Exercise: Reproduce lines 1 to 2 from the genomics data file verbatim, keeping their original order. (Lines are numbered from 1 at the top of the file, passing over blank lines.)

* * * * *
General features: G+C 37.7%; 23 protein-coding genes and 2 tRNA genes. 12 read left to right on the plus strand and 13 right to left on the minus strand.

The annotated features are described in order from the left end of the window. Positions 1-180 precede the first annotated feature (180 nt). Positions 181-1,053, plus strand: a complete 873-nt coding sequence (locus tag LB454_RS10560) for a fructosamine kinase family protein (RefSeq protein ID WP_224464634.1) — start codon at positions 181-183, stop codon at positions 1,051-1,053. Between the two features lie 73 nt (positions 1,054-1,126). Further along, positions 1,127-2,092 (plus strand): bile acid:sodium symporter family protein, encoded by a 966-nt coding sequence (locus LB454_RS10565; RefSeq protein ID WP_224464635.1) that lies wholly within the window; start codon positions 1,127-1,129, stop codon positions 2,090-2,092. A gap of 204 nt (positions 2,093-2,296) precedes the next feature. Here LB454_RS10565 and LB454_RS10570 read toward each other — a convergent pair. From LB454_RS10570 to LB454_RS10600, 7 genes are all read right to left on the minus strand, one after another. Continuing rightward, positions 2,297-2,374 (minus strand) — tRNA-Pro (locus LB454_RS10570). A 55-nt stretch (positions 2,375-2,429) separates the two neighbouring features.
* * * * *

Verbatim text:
General features: G+C 37.7%; 23 protein-coding genes and 2 tRNA genes. 12 read left to right on the plus strand and 13 right to left on the minus strand.

The annotated features are described in order from the left end of the window. Positions 1-180 precede the first annotated feature (180 nt). Positions 181-1,053, plus strand: a complete 873-nt coding sequence (locus tag LB454_RS10560) for a fructosamine kinase family protein (RefSeq protein ID WP_224464634.1) — start codon at positions 181-183, stop codon at positions 1,051-1,053. Between the two features lie 73 nt (positions 1,054-1,126). Further along, positions 1,127-2,092 (plus strand): bile acid:sodium symporter family protein, encoded by a 966-nt coding sequence (locus LB454_RS10565; RefSeq protein ID WP_224464635.1) that lies wholly within the window; start codon positions 1,127-1,129, stop codon positions 2,090-2,092. A gap of 204 nt (positions 2,093-2,296) precedes the next feature. Here LB454_RS10565 and LB454_RS10570 read toward each other — a convergent pair. From LB454_RS10570 to LB454_RS10600, 7 genes are all read right to left on the minus strand, one after another. Continuing rightward, positions 2,297-2,374 (minus strand) — tRNA-Pro (locus LB454_RS10570). A 55-nt stretch (positions 2,375-2,429) separates the two neighbouring features.